Heather Seggel’s previous work for The Toast can be found here.
Some people may be born to misandry, but I’ve always been happiest when I have some male energy in my life, my only rule being pants of all parties remaining on at all times. Guys are cat-like in their independence and long silences and more likely than the women I know (as opposed to Women in General) to obsessively quote from The Simpsons at any opportunity. I recall a dead-end gig from years back and a coworker who I was slowly getting to know; the day I said, “That’ll learn him to bust my tomater,” and he laughed, boom: Friends. So it took a little doing for me to want to pulp the whole lousy lot of them into manburger. And it happened because of handymen.
Here’s everything you need to know about mobile homes: They are compact, affordable housing and likely to play a bigger part in our collective future as the population ages and people have less to live on. The newer ones are well-designed and pretty luxe, though sometimes made with dodgy chemicals (looking at you, FEMA). But the old ones, oh my. As they fall into disrepair, trailers built before their components were standardized are impossible to fix. Home Depot doesn’t carry lilliputian doorknobs from 1962, or pentagonal screen doors with rollers made of unicorn hooves. NOTHING about them is easy or makes any sense. And that’s where I lived for almost a decade—in sheer impossibility.
I moved from one trailer to another within the same park because the landlord was a guy with a reputation for making fast, thorough repairs. The park staff didn’t do a great job on the unit my dad and I were in before, and as he got sicker I couldn’t take care of him AND fix everything myself, or finish the repairs left half undone in the worst way possible. When the kitchen sink was fixed the pipes weren’t reconnected afterward; I was blithely washing dishes and flooding our cabinets and floor with dirty dishwater.
This new guy used a local company that was supposed to be hot stuff, so even though my dad died a week before our move date I elected to go for it, thinking I could at least grieve in peace. Famous last words.
The trailer had problems so involved I can’t begin to relate them without shuddering: Dry rot down to the studs, leaking windows, a roof someone resurfaced with the wrong material, which curled like potato chips and blew away in the wind, and extensive water damage. Eventually both door locks dissolved, tumbler by tumbler, until the place couldn’t be secured except with a pipe dropped in the sliding glass door and a frail chain lock. The more dysfunction I uncovered, the more fascinating it was; not unlike seeing a body in decline, but much less painful to look at directly. And the people dispatched to fix it were a form of theater unto themselves.
I liked the first guy I met immediately because he looked like Henry Rollins, which is to say, like an aging lesbian (we’ll call him “Hank.”) Graying flattop hairdo, paunchy yet muscular, with kind brown eyes. With all these things going for him, his first day on the job he was supposed to deliver and set a possum trap in the yard. Instead he spied a broken one someone had left behind a shed on the lot, pulled it out and told me, “Just buy some cat food. You know how to set this, right?” I assured him I had no idea, and he played with the trap, which was rusted, uncooperative, unsettable. He nonetheless left it, not set and unbaited for me to deal with. I put a bowl of vegetable soup in it and caught nothing but flies.
Autumn’s first rain revealed a leaky window. Rather than caulk it he simply put a strip of tape over the top of the frame, then was perturbed when I had to call to report the leak was still there. “These things are so old it’s not worth it to work on them anymore,” he told me, a philosophy that virtually everyone who worked on the trailer seemed to share, though they were certainly willing to charge for their time. Hank was a devout Jehovah’s Witness, a fact I know because he spent a lot of time shouting into his iPhone while on the job, including a poignant conversation about wanting to invite a new friend to a movie but being afraid he’d be outed as “too worldly.” I was temped to report him to the Kingdom Hall myself when he started blasting The Commodores on my roof and singing “Brick House” in a tortured falsetto. Uch.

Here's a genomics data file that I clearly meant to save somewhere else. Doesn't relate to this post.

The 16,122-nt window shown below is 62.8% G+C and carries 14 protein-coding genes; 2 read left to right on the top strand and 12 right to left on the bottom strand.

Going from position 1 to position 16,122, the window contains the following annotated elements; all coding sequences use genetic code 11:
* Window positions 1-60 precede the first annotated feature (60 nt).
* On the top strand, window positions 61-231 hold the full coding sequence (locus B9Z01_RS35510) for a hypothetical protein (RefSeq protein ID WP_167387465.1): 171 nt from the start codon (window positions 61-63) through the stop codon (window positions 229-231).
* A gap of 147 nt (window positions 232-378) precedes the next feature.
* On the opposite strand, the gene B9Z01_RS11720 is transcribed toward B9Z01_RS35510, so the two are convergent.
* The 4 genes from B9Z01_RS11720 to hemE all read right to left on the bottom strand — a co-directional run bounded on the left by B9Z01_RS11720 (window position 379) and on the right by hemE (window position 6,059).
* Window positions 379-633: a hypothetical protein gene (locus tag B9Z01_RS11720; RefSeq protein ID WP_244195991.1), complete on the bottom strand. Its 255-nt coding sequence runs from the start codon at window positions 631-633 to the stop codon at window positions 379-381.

After him, my landlord had a neighbor come work on a new thermostat that the first guy had installed incorrectly. I used to work with this neighbor at an on-call job and thought he was nice enough if a little eccentric. “Grifty” fixed one problem with the thermostat, but in so doing knocked a wire loose that left the unit shorting out constantly. As he was the fifth person to work on a heater that was getting ever more suspect in my eyes I insisted a professional come in at that point. Instead Hank came back, but refused to touch the heater because it was working at that moment. He literally folded his arms and pouted, upset that his installation had not been perfect and I’d seen fit to ask that it be repaired. He left and I walked around outside to stay warm until an actual Heater Guy came a week later, touched the unit with one finger and said, “It’s unfortunate that nobody wanted to listen to you. That’s obviously shorting out.”
Heater Guy was one of the good ones, someone actually qualified to solve problems yet not so arrogant as to presuppose what was wrong, or that his work was infallible. My coworker, on the other hand, must have boosted a piece of my mail while he was inside, for he went on to use my personal information to fudge up a reference claiming me as a relative, then established a line of credit and wrote thousands of dollars in bad checks all over town. I dearly hope he goes to jail.
My landlord was a member of some Pentecostal church in town, and he brought a lot of church members by, hoping a random tongue of flame might gift them with magical plumbing abilities or something. This did not come to pass. I initially had my refrigerator decorated like a John Waters/Lady Gaga/Studio 54 dreamscape, but as my home kept hosting more and more Godly guys, with their phones blaring Christian rock at crotch level all day long, I started to take all my Keith Haring postcards and rainbow crapola down, and was soon just sporting one magnet holding a prayer sheet some woman handed me on the street called “The I AMS of God.” It would confuse me every time I saw it because I didn’t have a cat, yet here was a list on the refrigerator with IAMS on top in all caps. That was a difficult stretch.